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TNK-BP becomes independent oil major as warring sides reach deal

Times Online
The Times
September 5, 2008

TNK-BP becomes independent oil major as warring sides reach deal

TNK-BP is to be transformed into an independent oil major with international operations and bigger downstream interests under a deal between BP and its Russian partners.

However the parties to the settlement of the six-month long dispute between BP and the Alfa-Access-Renova (AAR) consortium of Russian oligarchs over control of TNK-BP, hinted at continuing differences over the future of the company.

The AAR consortium said that the $54 billion (£30.5 billion) joint venture would expand outside Russian territory and into downstream activities such as petrol retailing. BP, however, insisted there would be no fundamental change in strategic direction, suggesting that the shareholder agreement that controls dividends and investment in TNK-BP remains unchanged.

BP, whose shares rose 4 per cent on news of the deal, appears to have bowed to many of the Russian shareholders’ demands by agreeing that Robert Dudley, the chief executive of the joint venture, would leave by the end of the year.

A spokesman for BP confirmed that TNK-BP could emerge as a competitor to the British company. “We don’t have a problem in competing with TNK-BP in key areas. We don’t have a problem with [creating] an international oil company.”

An independent Russian-speaking chief executive is to be appointed in December and will be free to appoint his own executives to a slimmed-down management committee. The TNK-BP board has been expanded to include three new independent directors and four representatives each from BP and AAR. The agreement includes proposals to float up to a fifth of the subsidiary on stock markets in London and Russia, at an appropriate point.

Tony Hayward, the chief executive of BP, described the agreement as a “sensible means of resolving a situation that could not continue without causing serious damage”. He said that BP was giving the company a little bit more freedom to allow it to grow. “This agreement has the potential to set the stage for the next phase of TNK-BP’s development. It would be disingenuous to pretend that I wasn’t infuriated by some of AAR’s behaviour. People are not accustomed to BP going bare knuckle but we have shown we can if we have to protect our investments.”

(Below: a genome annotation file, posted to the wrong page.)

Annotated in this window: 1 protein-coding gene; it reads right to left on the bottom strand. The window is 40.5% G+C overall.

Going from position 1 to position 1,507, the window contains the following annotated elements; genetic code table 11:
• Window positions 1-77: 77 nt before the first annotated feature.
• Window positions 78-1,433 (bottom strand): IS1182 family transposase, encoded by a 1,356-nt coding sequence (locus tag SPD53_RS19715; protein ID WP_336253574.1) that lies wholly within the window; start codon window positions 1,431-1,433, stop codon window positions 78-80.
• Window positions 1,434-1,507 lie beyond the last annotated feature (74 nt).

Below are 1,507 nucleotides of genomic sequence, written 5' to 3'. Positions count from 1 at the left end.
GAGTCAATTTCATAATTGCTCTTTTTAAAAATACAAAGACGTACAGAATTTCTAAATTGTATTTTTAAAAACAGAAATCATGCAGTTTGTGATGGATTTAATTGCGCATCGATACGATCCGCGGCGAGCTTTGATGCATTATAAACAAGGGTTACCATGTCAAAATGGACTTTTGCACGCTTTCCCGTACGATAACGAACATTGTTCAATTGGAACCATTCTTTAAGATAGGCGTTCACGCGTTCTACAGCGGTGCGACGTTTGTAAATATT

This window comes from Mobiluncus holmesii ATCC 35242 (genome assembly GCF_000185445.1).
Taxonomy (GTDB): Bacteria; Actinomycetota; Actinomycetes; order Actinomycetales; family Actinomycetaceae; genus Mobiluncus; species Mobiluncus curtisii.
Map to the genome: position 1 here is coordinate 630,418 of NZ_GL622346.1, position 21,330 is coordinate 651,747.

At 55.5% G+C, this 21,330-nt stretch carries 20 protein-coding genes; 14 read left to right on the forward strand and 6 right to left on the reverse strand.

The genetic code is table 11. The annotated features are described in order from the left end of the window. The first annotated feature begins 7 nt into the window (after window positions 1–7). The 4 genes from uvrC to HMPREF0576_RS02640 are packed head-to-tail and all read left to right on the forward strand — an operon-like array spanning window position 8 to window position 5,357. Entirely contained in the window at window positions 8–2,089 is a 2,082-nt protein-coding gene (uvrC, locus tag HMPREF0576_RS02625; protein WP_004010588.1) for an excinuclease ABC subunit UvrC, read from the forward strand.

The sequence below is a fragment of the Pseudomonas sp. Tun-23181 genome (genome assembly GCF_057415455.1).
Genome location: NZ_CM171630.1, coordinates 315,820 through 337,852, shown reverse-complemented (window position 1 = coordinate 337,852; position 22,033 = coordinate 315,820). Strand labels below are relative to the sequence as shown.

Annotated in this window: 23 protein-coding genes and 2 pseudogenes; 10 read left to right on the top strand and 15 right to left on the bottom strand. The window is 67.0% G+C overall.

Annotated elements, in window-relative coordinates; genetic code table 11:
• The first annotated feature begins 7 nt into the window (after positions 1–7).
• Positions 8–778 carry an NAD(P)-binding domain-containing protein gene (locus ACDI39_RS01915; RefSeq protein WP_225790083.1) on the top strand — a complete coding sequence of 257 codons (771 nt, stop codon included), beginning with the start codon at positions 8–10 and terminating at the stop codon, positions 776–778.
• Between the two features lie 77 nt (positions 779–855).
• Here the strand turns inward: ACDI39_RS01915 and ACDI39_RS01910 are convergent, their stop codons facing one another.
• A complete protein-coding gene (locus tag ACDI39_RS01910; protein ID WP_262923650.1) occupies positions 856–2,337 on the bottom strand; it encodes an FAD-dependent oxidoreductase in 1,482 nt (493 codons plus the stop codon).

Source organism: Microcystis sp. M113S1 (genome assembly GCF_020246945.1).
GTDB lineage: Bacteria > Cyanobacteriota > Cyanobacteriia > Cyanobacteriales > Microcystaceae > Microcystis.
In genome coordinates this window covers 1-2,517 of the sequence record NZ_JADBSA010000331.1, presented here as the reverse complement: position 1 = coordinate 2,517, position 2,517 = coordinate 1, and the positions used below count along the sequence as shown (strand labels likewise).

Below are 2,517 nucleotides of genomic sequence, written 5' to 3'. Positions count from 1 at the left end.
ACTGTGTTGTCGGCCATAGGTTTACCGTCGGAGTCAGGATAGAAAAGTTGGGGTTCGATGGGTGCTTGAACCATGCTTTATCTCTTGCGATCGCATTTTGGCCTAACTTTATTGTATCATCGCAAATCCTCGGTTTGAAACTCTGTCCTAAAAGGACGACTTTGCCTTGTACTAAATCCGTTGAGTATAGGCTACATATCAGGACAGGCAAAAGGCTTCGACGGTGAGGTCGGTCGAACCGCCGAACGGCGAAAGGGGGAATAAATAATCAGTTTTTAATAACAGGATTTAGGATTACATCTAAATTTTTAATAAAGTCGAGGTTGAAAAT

He added that through the turmoil, which saw Mr Dudley forced to leave Russia and the departure of 88 seconded staff in a dispute over work permits, the venture had outperformed all other Russian oil companies.

Mr Hayward said that an IPO would be considered subject to board and government approvals. “The liquidity [that would result from a listing] would benefit both major shareholders and give TNK-BP a greater degree of independence from two majority owners,” he said. “But if TNK is to be fully valued on the financial markets we can’t afford a repeat of recent events.”

Mikhail Fridman, the chairman of Alfa Group and chairman of TNK-BP, said: “By agreeing to enhance the system of corporate governance of TNK-BP and enabling the company to compete on the international stage, we are beginning an exciting new chapter in the development of a great company.”

Analysts welcomed the apparent resolution of the conflict, which has dogged BP’s share price since it erupted into the public arena this year. Some had feared that BP would lose its Russian business entirely, as the Russian Government has made it increasingly difficult for foreign investors and made it clear that it favours state-owned energy companies.

Igor Sechin, Russia’s Deputy Prime Minister, a close ally of the Prime Minister, Vladimir Putin, and chairman of state-controlled Rosneft, praised the partners for resolving their differences. “We support TNK-BP’s development and believe this company has excellent long-term prospects,” Mr Sechin said.

TNK-BP made record profits of $4.7 billion (£2.6 billion) in the first half of this year, compared with $2.1 billion for the same period last year. Revenues were $28.3 billion compared with $17 billion in the first half of 2007.

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